Josette Sheeran is the head of the UN’s World Food Programme. She arrived at the conference on the overnight flight from East Africa, having toured the areas most affected.

She saw thousands of Somalis slowly making their way to the temporary camps which are now almost bursting with exhausted, emaciated people. “What we saw is children who are arriving so weak that many of them are in stage four malnutrition and have little chance – less than 40 per cent chance – of making it,” she told the delegates.  “We also heard from women who had to leave babies along the road and make the horrifying choice of saving the stronger for the weaker or those who had children die in their arms,” she added.

Sheeran, who has been credited with bringing a new dynamism to the World Food Programme, denied that the world had ignored warnings that a crisis was coming, only waking up when pictures of dead babies started to fill the TV  screens. “This drought is worse than the one in the 1980s, but fewer people are dying because of the programmes put in place, the early-warning systems and the resilience measures that have been introduced.  It’s still too many and we need to work to save lives.”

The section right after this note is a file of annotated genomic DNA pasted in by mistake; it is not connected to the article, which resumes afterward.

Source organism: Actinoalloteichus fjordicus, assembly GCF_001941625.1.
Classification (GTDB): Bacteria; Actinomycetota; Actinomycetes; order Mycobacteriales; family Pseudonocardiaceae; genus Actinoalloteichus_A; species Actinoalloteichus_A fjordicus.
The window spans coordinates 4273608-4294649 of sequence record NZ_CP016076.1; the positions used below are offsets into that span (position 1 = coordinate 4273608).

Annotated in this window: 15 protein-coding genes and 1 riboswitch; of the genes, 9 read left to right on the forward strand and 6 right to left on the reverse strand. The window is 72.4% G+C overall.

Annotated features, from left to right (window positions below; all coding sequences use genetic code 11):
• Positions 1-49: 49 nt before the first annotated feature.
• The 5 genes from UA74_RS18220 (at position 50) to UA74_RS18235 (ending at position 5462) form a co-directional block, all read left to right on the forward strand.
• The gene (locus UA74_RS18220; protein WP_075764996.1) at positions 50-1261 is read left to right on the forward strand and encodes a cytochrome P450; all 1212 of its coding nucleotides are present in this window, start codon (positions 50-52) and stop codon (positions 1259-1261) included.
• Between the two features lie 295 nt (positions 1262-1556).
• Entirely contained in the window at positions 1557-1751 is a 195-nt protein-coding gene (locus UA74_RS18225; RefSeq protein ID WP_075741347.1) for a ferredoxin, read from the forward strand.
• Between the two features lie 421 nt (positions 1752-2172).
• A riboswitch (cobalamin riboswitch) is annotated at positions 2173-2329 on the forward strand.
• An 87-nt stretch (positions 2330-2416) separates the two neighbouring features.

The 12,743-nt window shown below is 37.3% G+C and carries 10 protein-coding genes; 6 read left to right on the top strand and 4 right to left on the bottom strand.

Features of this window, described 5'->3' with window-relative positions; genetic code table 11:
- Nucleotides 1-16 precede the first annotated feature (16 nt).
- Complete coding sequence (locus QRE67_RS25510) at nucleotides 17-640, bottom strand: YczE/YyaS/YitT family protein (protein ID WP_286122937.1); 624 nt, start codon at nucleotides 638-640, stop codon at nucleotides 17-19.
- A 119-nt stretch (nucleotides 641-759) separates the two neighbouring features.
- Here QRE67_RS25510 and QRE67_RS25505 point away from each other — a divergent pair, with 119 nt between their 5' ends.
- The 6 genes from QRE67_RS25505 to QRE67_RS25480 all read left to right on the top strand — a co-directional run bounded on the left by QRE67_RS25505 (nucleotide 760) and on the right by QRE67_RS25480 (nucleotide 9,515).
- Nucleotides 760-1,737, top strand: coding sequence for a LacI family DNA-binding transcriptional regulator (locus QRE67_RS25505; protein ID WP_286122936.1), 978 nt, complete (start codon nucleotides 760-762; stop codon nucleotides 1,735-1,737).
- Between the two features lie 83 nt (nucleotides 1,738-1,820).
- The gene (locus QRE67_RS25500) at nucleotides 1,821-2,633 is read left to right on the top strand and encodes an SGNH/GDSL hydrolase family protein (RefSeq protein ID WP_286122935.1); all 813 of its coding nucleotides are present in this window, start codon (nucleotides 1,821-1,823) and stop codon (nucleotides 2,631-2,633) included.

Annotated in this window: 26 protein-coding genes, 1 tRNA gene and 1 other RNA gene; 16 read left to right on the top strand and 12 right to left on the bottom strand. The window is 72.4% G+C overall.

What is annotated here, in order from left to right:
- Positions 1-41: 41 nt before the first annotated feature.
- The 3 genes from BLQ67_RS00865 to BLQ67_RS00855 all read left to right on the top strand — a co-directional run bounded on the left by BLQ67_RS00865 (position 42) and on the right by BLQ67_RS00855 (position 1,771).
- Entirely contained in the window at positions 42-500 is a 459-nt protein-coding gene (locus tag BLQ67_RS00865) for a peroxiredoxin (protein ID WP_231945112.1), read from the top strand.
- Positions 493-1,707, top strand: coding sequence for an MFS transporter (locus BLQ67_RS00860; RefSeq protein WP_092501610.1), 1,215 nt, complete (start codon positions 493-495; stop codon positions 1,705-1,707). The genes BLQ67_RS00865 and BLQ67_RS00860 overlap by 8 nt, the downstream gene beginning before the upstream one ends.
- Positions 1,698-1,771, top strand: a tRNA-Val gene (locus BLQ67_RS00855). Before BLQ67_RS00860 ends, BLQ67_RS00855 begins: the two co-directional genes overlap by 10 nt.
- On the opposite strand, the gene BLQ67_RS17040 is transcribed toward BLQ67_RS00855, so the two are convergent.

Kanayo Nwanze is an agricultural specialist who runs the UN’s International Fund for Agricultural Development. He welcomes the international intervention but believes Africa should be doing much more to help Africans: ”If Africa does not get its house in order and expects the world to help us out, we are dreaming”, said Nwanze. And he told me, “Tanzania, Kenya and Ghana are moving ahead with agriculture but less than ten countries have fulfilled the pledge they made in 2003 to set aside ten per cent of their budgets for agriculture”.

Nwanze pointed out that 30 years ago, Africa was a net exporter of many foods. “Now it imports.  And that is due to bad governance.”